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Cover for Bringing Back the Wolves

Bringing Back the Wolves

By Jude Isabella, illustrated by Kim Smith. Kids Can Press, 2020. 40 pages, $19.99.
Jane Ranson

Bringing Back the Wolves is a beautifully illustrated book about the disappearance of the wolves from Yellowstone National Park. The book teaches us what happened to an ecosystem when the wolf, the top predator, disappeared from the food chain. This break in the food chain led to changes that transformed Yellowstone National Park for many years. We learn not only to appreciate wolves but also to become aware of our environment’s delicate balance. The beautiful illustrations of landscapes and animals will keep readers engaged, wondering what change will happen next. Compare the pictures at the beginning of the book that show the landscapes after the wolves disappeared and the pictures at the end of the book that show the transformed landscape when the wolves returned.

It all started in the 1800s when hunters were paid by the American government to get rid of threats to the cattle on ranches near Yellowstone National Park. These hunters did so well that by 1926 the gray wolf packs were gone. Over time the loss of these wolves caused the park’s ecosystem to be greatly affected. Not only were the other animals who were part of the food chain affected, but many plants were affected as well. The streams and the landscape changed. Finally people realized that something had to be done to fix this. In 1995 gray wolves were reintroduced to the park. The book explains how a healthy ecosystem was recreated as the wolves went about their business across the land.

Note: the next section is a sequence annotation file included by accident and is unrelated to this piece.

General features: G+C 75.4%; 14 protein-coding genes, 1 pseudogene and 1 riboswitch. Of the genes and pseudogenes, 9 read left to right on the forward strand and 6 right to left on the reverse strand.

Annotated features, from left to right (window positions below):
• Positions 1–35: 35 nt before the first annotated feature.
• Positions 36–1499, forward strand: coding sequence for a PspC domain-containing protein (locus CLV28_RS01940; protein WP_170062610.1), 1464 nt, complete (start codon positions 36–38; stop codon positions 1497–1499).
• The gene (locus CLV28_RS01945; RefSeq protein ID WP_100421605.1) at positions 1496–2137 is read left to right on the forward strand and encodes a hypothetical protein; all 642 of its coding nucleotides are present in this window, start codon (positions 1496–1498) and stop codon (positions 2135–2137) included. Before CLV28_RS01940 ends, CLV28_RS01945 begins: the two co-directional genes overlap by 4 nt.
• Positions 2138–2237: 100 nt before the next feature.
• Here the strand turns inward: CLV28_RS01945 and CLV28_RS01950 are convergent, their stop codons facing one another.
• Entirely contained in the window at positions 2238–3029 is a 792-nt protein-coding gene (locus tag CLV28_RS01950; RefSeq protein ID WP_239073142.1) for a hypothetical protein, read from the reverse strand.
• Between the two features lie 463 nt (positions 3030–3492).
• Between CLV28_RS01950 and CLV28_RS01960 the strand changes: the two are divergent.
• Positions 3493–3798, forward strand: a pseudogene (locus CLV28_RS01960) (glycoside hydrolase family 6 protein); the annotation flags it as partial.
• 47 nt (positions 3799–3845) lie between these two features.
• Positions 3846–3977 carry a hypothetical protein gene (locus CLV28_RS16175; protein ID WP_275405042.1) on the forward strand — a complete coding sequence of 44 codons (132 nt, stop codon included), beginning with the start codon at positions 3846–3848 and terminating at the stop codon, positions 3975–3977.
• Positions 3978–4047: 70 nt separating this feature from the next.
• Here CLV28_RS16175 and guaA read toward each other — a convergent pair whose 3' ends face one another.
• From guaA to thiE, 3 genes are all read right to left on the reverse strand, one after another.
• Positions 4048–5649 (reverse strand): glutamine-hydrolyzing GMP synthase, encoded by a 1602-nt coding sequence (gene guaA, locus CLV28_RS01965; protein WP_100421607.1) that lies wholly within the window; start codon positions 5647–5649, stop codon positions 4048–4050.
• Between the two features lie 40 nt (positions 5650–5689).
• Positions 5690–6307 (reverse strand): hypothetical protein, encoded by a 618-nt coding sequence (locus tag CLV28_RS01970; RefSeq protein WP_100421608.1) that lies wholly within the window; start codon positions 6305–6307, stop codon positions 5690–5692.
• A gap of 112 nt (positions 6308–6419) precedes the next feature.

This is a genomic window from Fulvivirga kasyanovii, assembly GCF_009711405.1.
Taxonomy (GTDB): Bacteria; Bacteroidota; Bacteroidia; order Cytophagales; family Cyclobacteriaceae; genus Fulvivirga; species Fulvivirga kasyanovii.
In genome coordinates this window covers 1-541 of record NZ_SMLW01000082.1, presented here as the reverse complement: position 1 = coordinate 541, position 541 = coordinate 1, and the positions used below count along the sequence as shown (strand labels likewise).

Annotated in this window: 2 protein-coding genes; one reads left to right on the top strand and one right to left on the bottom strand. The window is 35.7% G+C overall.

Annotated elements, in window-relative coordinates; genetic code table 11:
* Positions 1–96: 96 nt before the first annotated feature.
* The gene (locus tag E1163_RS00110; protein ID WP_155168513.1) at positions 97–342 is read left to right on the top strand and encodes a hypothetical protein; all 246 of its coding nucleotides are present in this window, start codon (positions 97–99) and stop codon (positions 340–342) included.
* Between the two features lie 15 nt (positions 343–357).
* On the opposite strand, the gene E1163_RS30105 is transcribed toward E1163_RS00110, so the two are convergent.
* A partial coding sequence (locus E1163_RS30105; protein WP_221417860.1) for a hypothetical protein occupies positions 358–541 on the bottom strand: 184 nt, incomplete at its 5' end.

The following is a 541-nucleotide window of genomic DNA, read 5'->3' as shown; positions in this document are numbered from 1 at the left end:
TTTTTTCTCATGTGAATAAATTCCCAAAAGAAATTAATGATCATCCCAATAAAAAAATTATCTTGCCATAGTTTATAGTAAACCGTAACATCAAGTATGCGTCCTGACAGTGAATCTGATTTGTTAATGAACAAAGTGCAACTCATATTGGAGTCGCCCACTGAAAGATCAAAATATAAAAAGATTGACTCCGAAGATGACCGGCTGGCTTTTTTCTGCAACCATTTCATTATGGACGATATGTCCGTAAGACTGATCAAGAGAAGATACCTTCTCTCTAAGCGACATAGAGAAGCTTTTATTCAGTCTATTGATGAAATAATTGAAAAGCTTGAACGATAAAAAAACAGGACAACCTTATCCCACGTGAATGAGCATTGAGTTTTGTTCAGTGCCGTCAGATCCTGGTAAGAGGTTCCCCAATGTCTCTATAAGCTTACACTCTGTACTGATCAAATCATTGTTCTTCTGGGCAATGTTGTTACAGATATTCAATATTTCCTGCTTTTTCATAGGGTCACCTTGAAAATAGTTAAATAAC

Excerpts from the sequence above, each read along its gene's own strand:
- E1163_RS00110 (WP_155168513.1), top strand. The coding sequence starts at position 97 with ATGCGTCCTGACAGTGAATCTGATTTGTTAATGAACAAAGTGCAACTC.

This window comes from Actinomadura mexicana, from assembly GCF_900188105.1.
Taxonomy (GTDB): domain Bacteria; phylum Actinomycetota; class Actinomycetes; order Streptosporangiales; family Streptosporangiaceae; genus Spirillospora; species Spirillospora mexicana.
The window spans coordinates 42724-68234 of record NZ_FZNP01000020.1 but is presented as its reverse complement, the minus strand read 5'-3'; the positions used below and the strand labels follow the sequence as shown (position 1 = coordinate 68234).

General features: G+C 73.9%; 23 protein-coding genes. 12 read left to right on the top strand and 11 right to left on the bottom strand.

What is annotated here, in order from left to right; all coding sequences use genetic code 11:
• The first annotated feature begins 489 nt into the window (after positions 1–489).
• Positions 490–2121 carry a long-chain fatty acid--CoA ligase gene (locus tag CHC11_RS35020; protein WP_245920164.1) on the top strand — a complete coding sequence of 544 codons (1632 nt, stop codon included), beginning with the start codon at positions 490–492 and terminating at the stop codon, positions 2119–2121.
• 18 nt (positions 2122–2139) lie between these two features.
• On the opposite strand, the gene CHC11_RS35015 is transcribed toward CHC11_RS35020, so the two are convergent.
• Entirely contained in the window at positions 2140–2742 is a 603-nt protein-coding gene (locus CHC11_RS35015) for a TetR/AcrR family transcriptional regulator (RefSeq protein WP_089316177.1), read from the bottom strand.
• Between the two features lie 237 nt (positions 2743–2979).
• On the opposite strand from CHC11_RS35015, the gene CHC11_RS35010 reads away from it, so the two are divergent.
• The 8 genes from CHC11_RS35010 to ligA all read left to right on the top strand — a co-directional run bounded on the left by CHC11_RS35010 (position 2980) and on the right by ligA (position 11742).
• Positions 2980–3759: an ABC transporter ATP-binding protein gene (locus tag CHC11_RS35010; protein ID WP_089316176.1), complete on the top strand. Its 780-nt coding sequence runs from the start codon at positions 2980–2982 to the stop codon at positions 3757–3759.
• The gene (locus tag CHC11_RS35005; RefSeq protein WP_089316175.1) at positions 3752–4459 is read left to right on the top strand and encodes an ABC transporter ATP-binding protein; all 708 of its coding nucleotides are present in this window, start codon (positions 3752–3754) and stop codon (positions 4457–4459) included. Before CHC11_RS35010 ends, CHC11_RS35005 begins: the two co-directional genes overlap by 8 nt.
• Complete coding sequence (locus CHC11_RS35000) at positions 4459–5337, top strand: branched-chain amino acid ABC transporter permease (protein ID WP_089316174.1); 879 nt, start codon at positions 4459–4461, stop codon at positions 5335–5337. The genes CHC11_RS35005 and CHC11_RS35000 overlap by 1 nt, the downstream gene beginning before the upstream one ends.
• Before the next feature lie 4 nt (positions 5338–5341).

Throughout the book there are colourful pictures of food chains that help explain how interconnected living things are. Biodiversity, ecosystems, habitats, food chains, the needs of living things and the importance of looking after our environment are taught in this book. The glossary at the back adds to how much students can learn from reading this book.

I highly recommend this book for anyone teaching habitats, which is part of the Grade 4 science curriculum, biodiversity, which is part of the Grade 6 science curriculum, or interactions in the environment, which is part of the Grade 7 science curriculum. It is a great book for anyone teaching about animals and the natural environment. There is even a lesson for students in the primary grades. Young children will see how important it is to protect the environment and the animals in it.

Jane Ranson is a member of the Limestone Teacher Local.